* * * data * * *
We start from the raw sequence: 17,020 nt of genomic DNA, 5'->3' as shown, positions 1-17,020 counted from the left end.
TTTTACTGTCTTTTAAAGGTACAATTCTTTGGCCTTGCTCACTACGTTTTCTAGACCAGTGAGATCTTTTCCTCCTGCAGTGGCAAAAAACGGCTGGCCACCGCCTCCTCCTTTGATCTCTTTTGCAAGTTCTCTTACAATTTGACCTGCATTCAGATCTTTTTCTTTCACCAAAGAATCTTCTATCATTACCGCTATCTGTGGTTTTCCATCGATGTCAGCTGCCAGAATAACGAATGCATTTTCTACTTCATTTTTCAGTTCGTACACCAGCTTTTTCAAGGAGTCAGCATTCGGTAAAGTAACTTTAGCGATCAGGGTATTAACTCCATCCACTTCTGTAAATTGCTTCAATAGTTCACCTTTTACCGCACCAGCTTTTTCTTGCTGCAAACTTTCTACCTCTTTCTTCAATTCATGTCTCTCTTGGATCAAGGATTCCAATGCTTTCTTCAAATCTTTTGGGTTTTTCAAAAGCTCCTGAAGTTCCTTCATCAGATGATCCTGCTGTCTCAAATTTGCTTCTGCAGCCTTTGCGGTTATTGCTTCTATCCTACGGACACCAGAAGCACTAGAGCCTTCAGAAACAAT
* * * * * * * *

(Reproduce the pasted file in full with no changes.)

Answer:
We start from the raw sequence: 17,020 nt of genomic DNA, 5'->3' as shown, positions 1-17,020 counted from the left end.
TTTTACTGTCTTTTAAAGGTACAATTCTTTGGCCTTGCTCACTACGTTTTCTAGACCAGTGAGATCTTTTCCTCCTGCAGTGGCAAAAAACGGCTGGCCACCGCCTCCTCCTTTGATCTCTTTTGCAAGTTCTCTTACAATTTGACCTGCATTCAGATCTTTTTCTTTCACCAAAGAATCTTCTATCATTACCGCTATCTGTGGTTTTCCATCGATGTCAGCTGCCAGAATAACGAATGCATTTTCTACTTCATTTTTCAGTTCGTACACCAGCTTTTTCAAGGAGTCAGCATTCGGTAAAGTAACTTTAGCGATCAGGGTATTAACTCCATCCACTTCTGTAAATTGCTTCAATAGTTCACCTTTTACCGCACCAGCTTTTTCTTGCTGCAAACTTTCTACCTCTTTCTTCAATTCATGTCTCTCTTGGATCAAGGATTCCAATGCTTTCTTCAAATCTTTTGGGTTTTTCAAAAGCTCCTGAAGTTCCTTCATCAGATGATCCTGCTGTCTCAAATTTGCTTCTGCAGCCTTTGCGGTTATTGCTTCTATCCTACGGACACCAGAAGCACTAGAGCCTTCAGAAACAAT